First Amendment News

America’s Love Affair With Leaks

The First Amendment’s protection of the free press makes it easier for us to leak information.
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Louisiana passes bill to protect controversial campus speakers

Middlebury College

The bill will override public college restrictions on students inviting provocative guests to share their views.
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First Amendment Does Not Protect Public Nudity, Says 9th Circuit

By Mira Soni Two years ago, “body freedom activists” Oxane “Gypsy” Taub and George Davis brought two lawsuits against the city of San Francisco in which they argued that the city’s
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Proposed California Bill Would End “Free Speech Zones”

Middlebury College

If it passes, public universities in California would no longer be able to limit free assembly to designated zones of their campuses.
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First Amendment Center’s David L. Hudson, Jr. releases new book on free speech

What defines “freedom of speech”—in public schools; on the Internet? What constitutes libel? How have our rights regarding freedom of speech changed over the years? Find the answers to these questions and more in Documents Decoded: Freedom of Speech.
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Federal Appeals Court Reinstates Inmate’s First Amendment Retaliation Claims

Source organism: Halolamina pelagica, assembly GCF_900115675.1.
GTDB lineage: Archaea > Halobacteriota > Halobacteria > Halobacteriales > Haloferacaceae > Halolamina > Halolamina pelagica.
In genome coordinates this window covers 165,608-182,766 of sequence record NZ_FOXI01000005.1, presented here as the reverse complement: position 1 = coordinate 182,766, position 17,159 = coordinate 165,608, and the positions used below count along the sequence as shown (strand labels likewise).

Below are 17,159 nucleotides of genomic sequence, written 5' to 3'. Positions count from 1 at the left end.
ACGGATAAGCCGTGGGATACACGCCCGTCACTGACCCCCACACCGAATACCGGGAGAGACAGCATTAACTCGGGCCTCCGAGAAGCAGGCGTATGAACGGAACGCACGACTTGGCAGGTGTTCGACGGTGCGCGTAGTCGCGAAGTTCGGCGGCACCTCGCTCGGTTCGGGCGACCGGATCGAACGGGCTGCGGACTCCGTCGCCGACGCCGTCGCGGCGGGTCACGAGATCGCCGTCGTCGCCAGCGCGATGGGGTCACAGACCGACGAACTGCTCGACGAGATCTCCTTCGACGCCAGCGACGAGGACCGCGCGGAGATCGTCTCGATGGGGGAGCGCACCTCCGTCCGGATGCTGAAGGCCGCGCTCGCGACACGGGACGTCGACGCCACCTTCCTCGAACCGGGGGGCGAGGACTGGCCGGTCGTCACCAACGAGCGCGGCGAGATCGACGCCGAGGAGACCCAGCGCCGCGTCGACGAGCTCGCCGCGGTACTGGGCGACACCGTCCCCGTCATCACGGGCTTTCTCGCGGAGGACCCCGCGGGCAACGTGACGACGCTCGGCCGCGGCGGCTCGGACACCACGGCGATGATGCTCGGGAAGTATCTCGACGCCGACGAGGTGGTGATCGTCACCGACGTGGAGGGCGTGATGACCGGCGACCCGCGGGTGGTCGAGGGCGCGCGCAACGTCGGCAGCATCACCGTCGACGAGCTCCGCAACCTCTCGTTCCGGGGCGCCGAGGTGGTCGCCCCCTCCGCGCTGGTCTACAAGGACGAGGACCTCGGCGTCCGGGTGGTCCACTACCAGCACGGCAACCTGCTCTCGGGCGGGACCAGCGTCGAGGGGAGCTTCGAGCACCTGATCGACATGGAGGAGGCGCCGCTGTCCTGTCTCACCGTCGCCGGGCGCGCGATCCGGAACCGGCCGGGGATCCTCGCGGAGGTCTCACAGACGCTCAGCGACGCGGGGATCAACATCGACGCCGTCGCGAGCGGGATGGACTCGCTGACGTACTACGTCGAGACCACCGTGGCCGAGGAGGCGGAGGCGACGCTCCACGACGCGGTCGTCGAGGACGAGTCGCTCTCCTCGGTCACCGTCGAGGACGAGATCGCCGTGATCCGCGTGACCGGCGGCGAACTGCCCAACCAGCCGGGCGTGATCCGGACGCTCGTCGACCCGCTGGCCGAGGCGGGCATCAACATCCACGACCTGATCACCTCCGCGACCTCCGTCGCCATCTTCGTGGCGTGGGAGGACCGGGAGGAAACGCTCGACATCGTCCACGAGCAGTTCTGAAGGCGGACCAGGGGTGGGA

The Third Circuit recognizes that prisoners do not forfeit all of their free-speech rights behind bars.
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First Amendment Doesn’t Protect Public Employees from All Facebook Posts

A recent Tennessee case shows that there are limits to free-speech protection for public employees who cross certain boundaries.
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Oklahoma student forced to remove a “Black Lives Matter” T-shirt he wore to school

Here’s why it’s likely that the school officials overstepped their bounds.
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Public Employees, Private Speech

First Amendment scholar David L. Hudson, Jr. explains how the First Amendment doesn’t always protect government workers.
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Controversial Speakers and the Problem of the Hecklers’ Veto

The First Amendment and the power of fear

A controversial speaker is invited to a public university to deliver a speech.  Many people exercise their free-speech rights to protest the selection of that speaker.  However, some of those
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